Information technology stocks led gains on the S&P 500, which closed down just 2 points to 2,097.45, weighed by utilities. Earlier on Thursday, consumer discretionary stocks pushed the S&P to a new intraday high of 2,102.13, above its record close on Tuesday.
"I do think (this level on the S&P 500) is sustainable," said Robert Pavlik, chief market strategist at Boston Private Wealth. "I still see 2,265 being reached this year."
The Dow Jones industrial average closed down 44 points at 17,985.77, with Wal-Mart the greatest decliner as the retailer missed revenue estimates. However, the company did announce on Thursday that same-store sales increased for the second consecutive quarter after seven negative quarters. Half a million of its employees will also get pay raises.
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Exploration and production firm Cabot Oil & Gas and agricultural equipment maker Deere are among the companies reporting earnings before the bell on Friday. On Tuesday, Warren Buffett's Berkshire Hathaway disclosed a 5 percent stake in the equipment manufacturer.
After falling on the dovish Fed minutes on Wednesday, the U.S. 10-year Treasury yield struggled for direction on Thursday, starting the day around 2.07 percent and fluctuating in a range before holding near 2.12 percent at the end of the day.
"I think the 10-year is indicative, up from (the) lows we saw a month ago, indicative of waffling on the Fed (over an interest rate hike)," said Paul Nolte, portfolio manager at Kingsview Asset Management. He noted that the Federal Reserve is very dependent on data in determining the timing of a rate hike.
"In essence, what the Fed said is what many people believe ... they will not raise rates in June (but rather the) late third quarter or fourth quarter," he said. "The economic data in the last week or two supports that idea."
With the weaker data, he expects U.S. GDP growth will be below 3 percent.
While economic reports for much of the four-day trading week contributed to a mostly lackluster image of the U.S. economy, weekly jobless claims came in lower than expected at 283,000 on Thursday.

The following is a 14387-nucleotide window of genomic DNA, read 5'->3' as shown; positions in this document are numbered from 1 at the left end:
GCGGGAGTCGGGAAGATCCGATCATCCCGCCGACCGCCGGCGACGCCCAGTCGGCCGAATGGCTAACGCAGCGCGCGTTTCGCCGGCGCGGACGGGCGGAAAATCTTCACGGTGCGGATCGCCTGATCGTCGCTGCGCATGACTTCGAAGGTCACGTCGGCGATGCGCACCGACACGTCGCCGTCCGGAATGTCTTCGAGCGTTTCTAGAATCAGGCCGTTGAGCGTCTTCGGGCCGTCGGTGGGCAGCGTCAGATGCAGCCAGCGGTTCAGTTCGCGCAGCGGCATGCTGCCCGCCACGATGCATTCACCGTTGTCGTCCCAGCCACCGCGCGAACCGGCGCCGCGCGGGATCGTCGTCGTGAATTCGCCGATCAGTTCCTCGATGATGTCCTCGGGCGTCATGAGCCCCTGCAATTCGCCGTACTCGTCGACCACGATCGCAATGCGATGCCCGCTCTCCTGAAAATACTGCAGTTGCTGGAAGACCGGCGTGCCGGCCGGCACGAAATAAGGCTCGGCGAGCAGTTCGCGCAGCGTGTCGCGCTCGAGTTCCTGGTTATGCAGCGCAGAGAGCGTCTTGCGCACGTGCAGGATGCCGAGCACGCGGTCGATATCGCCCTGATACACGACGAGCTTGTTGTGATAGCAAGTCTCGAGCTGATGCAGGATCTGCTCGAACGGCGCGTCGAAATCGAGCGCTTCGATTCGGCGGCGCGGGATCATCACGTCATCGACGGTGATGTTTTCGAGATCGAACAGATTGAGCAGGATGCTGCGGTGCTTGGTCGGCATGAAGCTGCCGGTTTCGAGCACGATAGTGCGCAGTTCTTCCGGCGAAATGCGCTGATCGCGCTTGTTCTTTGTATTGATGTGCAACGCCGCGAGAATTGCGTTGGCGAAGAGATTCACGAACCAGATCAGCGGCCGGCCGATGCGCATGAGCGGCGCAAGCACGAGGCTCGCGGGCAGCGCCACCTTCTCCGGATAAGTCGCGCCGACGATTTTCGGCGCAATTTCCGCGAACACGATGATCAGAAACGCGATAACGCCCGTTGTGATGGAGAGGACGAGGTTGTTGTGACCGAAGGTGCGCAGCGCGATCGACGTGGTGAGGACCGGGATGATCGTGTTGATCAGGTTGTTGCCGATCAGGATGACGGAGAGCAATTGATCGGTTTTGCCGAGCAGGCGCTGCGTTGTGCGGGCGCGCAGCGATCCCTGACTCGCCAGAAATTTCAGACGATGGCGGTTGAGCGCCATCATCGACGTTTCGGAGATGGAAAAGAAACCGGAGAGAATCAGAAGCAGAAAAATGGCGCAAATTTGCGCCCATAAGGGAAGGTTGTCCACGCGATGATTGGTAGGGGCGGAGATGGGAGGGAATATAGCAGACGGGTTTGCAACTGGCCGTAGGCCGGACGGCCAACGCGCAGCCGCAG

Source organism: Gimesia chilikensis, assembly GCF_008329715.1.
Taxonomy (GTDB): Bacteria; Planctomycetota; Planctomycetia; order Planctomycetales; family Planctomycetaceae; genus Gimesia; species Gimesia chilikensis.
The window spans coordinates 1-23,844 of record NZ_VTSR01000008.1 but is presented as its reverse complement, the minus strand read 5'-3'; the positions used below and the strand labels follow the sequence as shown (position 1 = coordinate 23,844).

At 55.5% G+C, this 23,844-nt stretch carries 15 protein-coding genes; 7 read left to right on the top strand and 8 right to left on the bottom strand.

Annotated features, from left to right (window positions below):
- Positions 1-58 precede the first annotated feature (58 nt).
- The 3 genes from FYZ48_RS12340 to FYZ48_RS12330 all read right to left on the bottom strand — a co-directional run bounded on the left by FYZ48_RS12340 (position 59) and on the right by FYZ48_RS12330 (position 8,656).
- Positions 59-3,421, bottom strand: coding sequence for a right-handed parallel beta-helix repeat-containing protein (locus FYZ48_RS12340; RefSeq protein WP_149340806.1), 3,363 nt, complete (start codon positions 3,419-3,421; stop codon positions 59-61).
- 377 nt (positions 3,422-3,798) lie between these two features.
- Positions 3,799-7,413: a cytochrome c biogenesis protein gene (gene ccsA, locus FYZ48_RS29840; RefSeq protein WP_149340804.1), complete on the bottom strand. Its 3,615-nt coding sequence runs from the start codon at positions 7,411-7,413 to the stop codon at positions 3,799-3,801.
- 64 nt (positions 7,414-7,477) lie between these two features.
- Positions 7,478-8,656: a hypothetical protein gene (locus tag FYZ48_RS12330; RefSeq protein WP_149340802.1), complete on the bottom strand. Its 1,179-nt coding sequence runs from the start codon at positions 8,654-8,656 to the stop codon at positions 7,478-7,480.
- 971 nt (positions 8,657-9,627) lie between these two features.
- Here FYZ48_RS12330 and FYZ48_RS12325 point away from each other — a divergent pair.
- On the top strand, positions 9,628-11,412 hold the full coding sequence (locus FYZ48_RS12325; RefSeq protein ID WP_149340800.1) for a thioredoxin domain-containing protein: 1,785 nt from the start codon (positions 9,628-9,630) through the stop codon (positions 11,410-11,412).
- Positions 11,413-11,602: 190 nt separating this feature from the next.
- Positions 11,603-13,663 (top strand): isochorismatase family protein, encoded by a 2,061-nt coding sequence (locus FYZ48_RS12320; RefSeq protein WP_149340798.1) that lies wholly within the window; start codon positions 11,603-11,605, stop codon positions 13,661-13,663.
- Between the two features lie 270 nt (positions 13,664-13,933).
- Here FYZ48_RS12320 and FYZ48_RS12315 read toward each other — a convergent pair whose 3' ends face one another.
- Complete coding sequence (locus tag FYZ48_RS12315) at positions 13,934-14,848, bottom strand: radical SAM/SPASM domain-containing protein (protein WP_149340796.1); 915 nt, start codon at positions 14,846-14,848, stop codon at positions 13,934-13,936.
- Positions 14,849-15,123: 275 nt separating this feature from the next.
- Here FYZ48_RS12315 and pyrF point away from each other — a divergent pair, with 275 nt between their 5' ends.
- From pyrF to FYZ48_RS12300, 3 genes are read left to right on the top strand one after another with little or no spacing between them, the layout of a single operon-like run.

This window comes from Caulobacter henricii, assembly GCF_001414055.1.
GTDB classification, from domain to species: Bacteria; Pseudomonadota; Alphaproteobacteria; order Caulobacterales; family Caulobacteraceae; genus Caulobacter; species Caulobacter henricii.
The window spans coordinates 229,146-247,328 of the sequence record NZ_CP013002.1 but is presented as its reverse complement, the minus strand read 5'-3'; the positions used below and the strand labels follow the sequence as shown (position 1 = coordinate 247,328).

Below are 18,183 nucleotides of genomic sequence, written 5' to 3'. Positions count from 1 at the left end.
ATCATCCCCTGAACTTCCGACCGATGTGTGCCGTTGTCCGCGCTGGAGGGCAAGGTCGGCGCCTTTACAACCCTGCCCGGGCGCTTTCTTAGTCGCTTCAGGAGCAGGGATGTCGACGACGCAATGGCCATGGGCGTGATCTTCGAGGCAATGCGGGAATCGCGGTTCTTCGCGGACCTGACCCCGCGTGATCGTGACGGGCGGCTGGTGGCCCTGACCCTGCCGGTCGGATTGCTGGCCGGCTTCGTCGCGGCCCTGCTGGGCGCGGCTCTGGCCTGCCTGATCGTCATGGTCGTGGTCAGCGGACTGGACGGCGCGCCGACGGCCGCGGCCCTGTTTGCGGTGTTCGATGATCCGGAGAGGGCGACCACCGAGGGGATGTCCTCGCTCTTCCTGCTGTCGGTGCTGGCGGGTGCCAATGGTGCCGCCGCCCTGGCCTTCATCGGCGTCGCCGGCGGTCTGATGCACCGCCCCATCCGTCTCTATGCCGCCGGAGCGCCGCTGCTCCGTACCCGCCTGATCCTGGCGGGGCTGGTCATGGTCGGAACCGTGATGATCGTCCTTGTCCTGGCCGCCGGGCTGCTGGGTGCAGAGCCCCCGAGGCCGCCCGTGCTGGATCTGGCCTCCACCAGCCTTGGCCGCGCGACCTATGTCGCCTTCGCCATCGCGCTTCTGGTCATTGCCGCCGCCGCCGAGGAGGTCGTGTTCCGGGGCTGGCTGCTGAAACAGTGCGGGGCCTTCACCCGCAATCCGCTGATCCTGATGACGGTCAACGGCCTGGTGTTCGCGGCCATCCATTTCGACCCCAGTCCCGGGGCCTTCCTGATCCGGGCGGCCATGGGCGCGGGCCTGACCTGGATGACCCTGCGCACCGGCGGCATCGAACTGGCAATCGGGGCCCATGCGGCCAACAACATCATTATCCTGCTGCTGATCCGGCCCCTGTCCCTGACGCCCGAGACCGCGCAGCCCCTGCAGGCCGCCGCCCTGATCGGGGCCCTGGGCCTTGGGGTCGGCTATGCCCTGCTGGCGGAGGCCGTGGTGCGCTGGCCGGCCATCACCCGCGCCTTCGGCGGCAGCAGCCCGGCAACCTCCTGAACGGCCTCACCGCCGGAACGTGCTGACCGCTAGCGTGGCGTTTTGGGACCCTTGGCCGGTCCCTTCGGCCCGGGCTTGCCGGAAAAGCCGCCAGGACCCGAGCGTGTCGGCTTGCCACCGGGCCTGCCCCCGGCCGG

"I was impressed," said Randy Frederick, managing director of trading and derivatives at Charles Schwab. "There's really no sign of any of the layoffs in the energy sector having any impact on the weekly jobless claims number, so that's a very good thing."
The only data due on Friday is the Atlanta Fed business inflation expectations at 10 a.m.
In the continuing Greece-euro zone negotiations, Germany rejected Greece's proposed loan extension on Thursday. The Eurogroup of finance ministers is expected to discuss the extension on Friday.
"Greece (is) clearly dominating the headlines," said Maris Ogg, president at Tower Bridge Advisors. Like many other analysts, she expected an eventual deal between the country and the euro zone. "I don't think Greece is going to be momentous to the market one way or the other."
In other regional news, the European Central Bank released the first-ever minutes of its January policy meeting that showed leaders believed the economy needed more stimulus in order to escape deflation.
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A complete cease-fire between Russia and Ukraine remains to be seen, as fighting continued in eastern Ukraine on Thursday.
If Russian President Vladimir Putin can distance himself from the fighting, Pavlik said sanctions against Russia might be dropped, which "helps the global economy."